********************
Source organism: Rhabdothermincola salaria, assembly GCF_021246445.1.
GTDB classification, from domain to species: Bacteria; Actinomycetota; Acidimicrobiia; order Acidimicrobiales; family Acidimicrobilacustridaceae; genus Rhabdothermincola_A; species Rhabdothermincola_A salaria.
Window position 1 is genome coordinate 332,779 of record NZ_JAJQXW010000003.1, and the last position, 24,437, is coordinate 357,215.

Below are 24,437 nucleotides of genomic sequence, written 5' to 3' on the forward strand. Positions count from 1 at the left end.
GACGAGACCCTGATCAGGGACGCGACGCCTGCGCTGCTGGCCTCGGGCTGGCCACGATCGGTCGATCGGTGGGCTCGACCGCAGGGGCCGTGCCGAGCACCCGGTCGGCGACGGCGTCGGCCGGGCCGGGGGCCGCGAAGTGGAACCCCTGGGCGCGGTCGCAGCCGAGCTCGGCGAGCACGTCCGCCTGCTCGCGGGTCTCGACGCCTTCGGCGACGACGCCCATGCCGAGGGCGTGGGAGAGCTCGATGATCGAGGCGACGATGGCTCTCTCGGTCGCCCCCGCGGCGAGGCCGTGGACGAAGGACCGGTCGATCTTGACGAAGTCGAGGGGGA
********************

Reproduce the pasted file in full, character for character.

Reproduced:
Source organism: Rhabdothermincola salaria, assembly GCF_021246445.1.
GTDB classification, from domain to species: Bacteria; Actinomycetota; Acidimicrobiia; order Acidimicrobiales; family Acidimicrobilacustridaceae; genus Rhabdothermincola_A; species Rhabdothermincola_A salaria.
Window position 1 is genome coordinate 332,779 of record NZ_JAJQXW010000003.1, and the last position, 24,437, is coordinate 357,215.

Below are 24,437 nucleotides of genomic sequence, written 5' to 3' on the forward strand. Positions count from 1 at the left end.
GACGAGACCCTGATCAGGGACGCGACGCCTGCGCTGCTGGCCTCGGGCTGGCCACGATCGGTCGATCGGTGGGCTCGACCGCAGGGGCCGTGCCGAGCACCCGGTCGGCGACGGCGTCGGCCGGGCCGGGGGCCGCGAAGTGGAACCCCTGGGCGCGGTCGCAGCCGAGCTCGGCGAGCACGTCCGCCTGCTCGCGGGTCTCGACGCCTTCGGCGACGACGCCCATGCCGAGGGCGTGGGAGAGCTCGATGATCGAGGCGACGATGGCTCTCTCGGTCGCCCCCGCGGCGAGGCCGTGGACGAAGGACCGGTCGATCTTGACGAAGTCGAGGGGGA